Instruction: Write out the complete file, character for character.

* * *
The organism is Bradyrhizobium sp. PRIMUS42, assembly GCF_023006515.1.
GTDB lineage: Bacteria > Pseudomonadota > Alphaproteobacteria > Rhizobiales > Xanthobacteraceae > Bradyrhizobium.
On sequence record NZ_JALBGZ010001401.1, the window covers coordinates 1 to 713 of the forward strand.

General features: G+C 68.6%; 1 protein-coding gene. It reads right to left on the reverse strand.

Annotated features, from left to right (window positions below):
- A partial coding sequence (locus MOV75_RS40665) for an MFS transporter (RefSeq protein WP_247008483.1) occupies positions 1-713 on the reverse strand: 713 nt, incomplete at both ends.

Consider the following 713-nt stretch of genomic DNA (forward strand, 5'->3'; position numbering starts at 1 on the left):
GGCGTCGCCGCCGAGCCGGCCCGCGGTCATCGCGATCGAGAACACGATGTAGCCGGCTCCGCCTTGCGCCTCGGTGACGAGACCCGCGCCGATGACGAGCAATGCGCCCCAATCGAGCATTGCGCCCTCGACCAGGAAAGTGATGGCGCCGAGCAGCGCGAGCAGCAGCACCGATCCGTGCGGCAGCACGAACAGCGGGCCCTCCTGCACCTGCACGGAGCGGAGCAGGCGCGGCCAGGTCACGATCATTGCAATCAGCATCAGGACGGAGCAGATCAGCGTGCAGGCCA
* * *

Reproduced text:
The organism is Bradyrhizobium sp. PRIMUS42, assembly GCF_023006515.1.
GTDB lineage: Bacteria > Pseudomonadota > Alphaproteobacteria > Rhizobiales > Xanthobacteraceae > Bradyrhizobium.
On sequence record NZ_JALBGZ010001401.1, the window covers coordinates 1 to 713 of the forward strand.

General features: G+C 68.6%; 1 protein-coding gene. It reads right to left on the reverse strand.

Annotated features, from left to right (window positions below):
- A partial coding sequence (locus MOV75_RS40665) for an MFS transporter (RefSeq protein WP_247008483.1) occupies positions 1-713 on the reverse strand: 713 nt, incomplete at both ends.

Consider the following 713-nt stretch of genomic DNA (forward strand, 5'->3'; position numbering starts at 1 on the left):
GGCGTCGCCGCCGAGCCGGCCCGCGGTCATCGCGATCGAGAACACGATGTAGCCGGCTCCGCCTTGCGCCTCGGTGACGAGACCCGCGCCGATGACGAGCAATGCGCCCCAATCGAGCATTGCGCCCTCGACCAGGAAAGTGATGGCGCCGAGCAGCGCGAGCAGCAGCACCGATCCGTGCGGCAGCACGAACAGCGGGCCCTCCTGCACCTGCACGGAGCGGAGCAGGCGCGGCCAGGTCACGATCATTGCAATCAGCATCAGGACGGAGCAGATCAGCGTGCAGGCCA